South Georgia and North Florida

Known as the City of Rose, Thomasville is the second largest city in Southeast Georgia and is filled with the rich history, specialty shops, and natural southern beauty that surrounds the city. Adjacent to the Thomasville Rose Garden is Cherokee Park, one of the most scenic parks Thomasville has to offer. The park’s one-mile paved trail winds around the lake via boardwalks and under an old railroad bridge providing up-close encounters with ducks and geese. Along the way there are pavilions that are ideal for an afternoon picnic.

Just northeast of Thomasville is Reed Bingham State Park, featuring an adventurous lake, the Little River, and seven miles of hiking trails where one can marvel at nature’s beauty and tranquility. The five main trails that cover just over 5.5 miles lead right into the heart of the park’s natural beauty and ecosystem. The Little River Trail crosses boardwalks through the Little River-flooded lowlands through bald cypress, tupelos, and spruce pines. This trail connects with the Yearling Trail, which climbs steadily from the lowlands to the forested bluff overlooking the river through pine and palm trees, ending in the northernmost part of the park, where the Red Roberts Loop begins, featuring several boardwalks through drainage streams that flow into the Little River. Taking the Bird Walk back, it passes through five natural communities of southern hardwoods, walnuts, magnolias, and American hollies.

The northern part of Leon County is where Elinor Klapp-Phipps Park is located, which encompasses 670 acres along the shores of Jackson Lake. The park is known as the largest and wildest urban park in Tallahassee, where winding streams, towering tulip poplars, and ancient magnolias can be found throughout the dense forest. The park’s 7.5-mile trail system is made up of three stacked loops showcasing spectacular trees of enormous sizes where each loop gets longer and more difficult. The easiest and shortest is the 1.5-mile Coon Bottom Loop Trail. Stacked into this loop is the 1.8-mile Swamp Forest Loop which runs around the perimeter of a forested wetland where the terrain turns hilly and through swamps over wooden boardwalks that pass through a forest of beech and magnolia trees. From this trailhead, the .8-mile Creek Trail leads to the 2.5-mile Oak Hammock Loop.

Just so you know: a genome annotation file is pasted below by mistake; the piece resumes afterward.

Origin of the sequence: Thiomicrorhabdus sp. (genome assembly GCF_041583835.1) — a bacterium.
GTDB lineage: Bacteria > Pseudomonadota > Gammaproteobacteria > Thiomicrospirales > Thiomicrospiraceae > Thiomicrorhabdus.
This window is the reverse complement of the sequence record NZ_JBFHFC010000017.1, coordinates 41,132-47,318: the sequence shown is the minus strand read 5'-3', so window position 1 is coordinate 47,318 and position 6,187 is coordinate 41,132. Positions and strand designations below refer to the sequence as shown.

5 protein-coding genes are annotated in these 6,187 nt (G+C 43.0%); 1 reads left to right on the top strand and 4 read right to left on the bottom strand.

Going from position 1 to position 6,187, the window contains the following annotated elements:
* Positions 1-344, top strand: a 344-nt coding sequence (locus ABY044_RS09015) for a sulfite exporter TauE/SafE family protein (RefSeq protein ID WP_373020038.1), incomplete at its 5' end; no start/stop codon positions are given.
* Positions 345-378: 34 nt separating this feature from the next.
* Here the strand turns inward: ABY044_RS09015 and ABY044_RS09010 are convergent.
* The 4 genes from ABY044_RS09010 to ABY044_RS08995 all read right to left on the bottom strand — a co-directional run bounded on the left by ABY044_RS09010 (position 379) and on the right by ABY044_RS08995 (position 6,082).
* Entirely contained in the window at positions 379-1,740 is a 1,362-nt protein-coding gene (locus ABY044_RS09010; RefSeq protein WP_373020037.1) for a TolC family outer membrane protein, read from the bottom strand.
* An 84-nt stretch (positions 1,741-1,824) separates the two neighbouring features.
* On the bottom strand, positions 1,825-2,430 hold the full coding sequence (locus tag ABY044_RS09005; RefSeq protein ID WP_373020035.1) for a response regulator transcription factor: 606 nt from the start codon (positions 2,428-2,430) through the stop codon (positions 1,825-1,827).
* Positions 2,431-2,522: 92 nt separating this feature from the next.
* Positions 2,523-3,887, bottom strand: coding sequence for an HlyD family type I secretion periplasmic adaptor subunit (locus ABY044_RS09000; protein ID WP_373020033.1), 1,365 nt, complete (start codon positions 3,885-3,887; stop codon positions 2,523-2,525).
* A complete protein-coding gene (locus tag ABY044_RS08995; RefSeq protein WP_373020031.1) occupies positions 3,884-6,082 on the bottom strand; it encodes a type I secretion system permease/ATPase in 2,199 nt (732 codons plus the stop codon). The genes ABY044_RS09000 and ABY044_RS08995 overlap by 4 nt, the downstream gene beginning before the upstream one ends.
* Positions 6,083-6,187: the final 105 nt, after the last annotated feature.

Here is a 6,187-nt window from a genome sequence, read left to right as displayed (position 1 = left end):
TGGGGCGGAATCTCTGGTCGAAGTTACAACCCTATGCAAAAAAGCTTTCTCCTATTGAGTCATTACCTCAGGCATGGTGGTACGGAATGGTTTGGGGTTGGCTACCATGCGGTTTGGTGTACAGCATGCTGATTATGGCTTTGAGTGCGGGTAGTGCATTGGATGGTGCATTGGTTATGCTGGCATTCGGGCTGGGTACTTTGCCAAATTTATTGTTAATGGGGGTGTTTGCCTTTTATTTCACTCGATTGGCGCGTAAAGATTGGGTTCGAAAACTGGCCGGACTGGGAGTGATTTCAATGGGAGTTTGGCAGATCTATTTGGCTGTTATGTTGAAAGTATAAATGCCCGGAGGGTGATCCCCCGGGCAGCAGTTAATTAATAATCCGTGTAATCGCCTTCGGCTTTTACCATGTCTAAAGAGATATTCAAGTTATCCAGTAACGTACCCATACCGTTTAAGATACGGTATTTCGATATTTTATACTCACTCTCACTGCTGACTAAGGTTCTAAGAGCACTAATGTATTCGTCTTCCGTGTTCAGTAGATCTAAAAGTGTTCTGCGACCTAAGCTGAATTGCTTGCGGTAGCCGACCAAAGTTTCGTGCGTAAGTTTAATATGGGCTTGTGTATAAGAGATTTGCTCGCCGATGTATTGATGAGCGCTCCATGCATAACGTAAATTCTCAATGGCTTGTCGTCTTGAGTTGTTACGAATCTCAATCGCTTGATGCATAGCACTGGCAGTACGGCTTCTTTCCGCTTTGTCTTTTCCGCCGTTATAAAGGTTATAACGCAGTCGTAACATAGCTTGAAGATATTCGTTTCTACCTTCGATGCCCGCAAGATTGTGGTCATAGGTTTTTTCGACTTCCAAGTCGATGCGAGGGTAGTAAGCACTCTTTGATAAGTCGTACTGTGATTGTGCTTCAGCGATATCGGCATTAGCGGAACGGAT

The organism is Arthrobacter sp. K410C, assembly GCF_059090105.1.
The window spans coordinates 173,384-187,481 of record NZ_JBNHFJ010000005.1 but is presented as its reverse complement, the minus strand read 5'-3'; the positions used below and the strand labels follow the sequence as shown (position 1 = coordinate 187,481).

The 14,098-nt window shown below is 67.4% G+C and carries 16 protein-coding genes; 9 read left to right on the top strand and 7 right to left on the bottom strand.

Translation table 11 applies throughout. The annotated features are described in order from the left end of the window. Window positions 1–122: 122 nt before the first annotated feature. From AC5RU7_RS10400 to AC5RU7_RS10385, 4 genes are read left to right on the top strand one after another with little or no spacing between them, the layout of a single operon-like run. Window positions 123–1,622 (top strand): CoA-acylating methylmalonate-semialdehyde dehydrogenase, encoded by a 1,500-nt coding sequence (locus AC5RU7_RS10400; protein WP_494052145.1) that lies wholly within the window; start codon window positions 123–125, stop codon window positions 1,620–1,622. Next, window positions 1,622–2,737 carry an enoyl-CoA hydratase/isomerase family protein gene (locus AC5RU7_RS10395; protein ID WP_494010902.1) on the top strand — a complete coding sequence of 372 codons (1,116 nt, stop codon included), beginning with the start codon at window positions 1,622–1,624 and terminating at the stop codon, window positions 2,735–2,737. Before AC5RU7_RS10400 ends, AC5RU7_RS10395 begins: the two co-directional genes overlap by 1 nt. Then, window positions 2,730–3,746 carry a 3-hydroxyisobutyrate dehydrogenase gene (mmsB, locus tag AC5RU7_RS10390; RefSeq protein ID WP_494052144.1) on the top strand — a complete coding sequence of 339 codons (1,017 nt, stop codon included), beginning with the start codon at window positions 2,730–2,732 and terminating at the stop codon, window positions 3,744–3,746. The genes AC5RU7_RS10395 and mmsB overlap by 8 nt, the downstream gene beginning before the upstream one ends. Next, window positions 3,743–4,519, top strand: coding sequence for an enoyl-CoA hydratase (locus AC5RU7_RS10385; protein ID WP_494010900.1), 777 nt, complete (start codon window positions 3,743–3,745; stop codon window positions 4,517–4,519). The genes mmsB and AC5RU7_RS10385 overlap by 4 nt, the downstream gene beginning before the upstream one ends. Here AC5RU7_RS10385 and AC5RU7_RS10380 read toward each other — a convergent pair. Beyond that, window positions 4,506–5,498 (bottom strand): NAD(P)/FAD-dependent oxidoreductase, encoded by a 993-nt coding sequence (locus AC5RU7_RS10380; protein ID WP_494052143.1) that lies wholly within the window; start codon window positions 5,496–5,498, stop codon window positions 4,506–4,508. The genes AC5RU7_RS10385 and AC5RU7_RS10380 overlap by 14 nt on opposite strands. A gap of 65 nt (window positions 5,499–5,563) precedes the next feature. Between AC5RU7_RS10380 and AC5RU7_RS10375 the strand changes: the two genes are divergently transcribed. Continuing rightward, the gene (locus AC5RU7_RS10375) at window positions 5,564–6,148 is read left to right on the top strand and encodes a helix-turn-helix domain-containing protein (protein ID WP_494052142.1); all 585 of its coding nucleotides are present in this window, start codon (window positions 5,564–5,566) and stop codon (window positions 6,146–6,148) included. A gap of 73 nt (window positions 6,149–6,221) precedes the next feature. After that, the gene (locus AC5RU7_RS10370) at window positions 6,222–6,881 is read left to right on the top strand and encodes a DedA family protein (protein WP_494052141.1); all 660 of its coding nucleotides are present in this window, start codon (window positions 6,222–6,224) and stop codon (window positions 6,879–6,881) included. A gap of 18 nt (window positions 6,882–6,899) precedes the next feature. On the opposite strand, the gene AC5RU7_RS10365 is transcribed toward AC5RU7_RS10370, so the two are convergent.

On the north side of Tallahassee is the Alfred B Maclay Gardens State Park. In 1923, Alfred purchased this property for his family’s winter retreat and began building a masterpiece of floral architecture, now on the National Register of Historic Places. The gardens overlook Hall Lake and are where his family entertained many prominent people over the years, including the Duke and Duchess of Windsor. A 75-mile walk through the gardens along the picturesque brick walkway displays hundreds of camellias, azaleas, a walled garden, a secret garden, and a reflection pond. In addition, the park has about 5.5 miles of shared figure-of-eight hiking trails that run through a hardwood forest of shortleaf pines, loblolly’s, magnolias, dogwoods, and live oaks. The Lake Over-street trail is the easiest and surrounds the lake, which is one of the last undeveloped shorelines in Leon County, where native vegetation such as water lilies and pike thrive and provide a natural habitat for fish, otters, alligators and bald eagles. While Forest Meadows Trail is a bit more difficult with its gently sloping hills and ravines that are a rare natural feature in the Tallahassee area.

Leon County is home to two important cultural resources, artifacts from the sites dating back some 12,000 years. The temple’s earthen mounds are believed to have been built by the Swift Creek people and used by the surrounding communities for ceremonies. The mound at Letchworth-Love Mounds Archaeological State Park stands at 51 feet and a short paved walkway leads to the viewing platform. Next to the mound is a short half mile nature trail for viewing wildlife. A large plantation owned by Colonel Robert Butler is now the site of Lake Jackson Mounds Archaeological State Park, home to six of the seven known earthen temple mounds. The two mounds that are intact and available for public viewing are situated in an open area known as the central plaza. Additionally, the park has two trails, where the 1.5-mile Old Orchard Loop winds through forested hills where giant trees still stand. The shorter Butler Mill Loop runs through the old plantation waterworks crossing an earthen dam used for irrigation and the site of the old mill.

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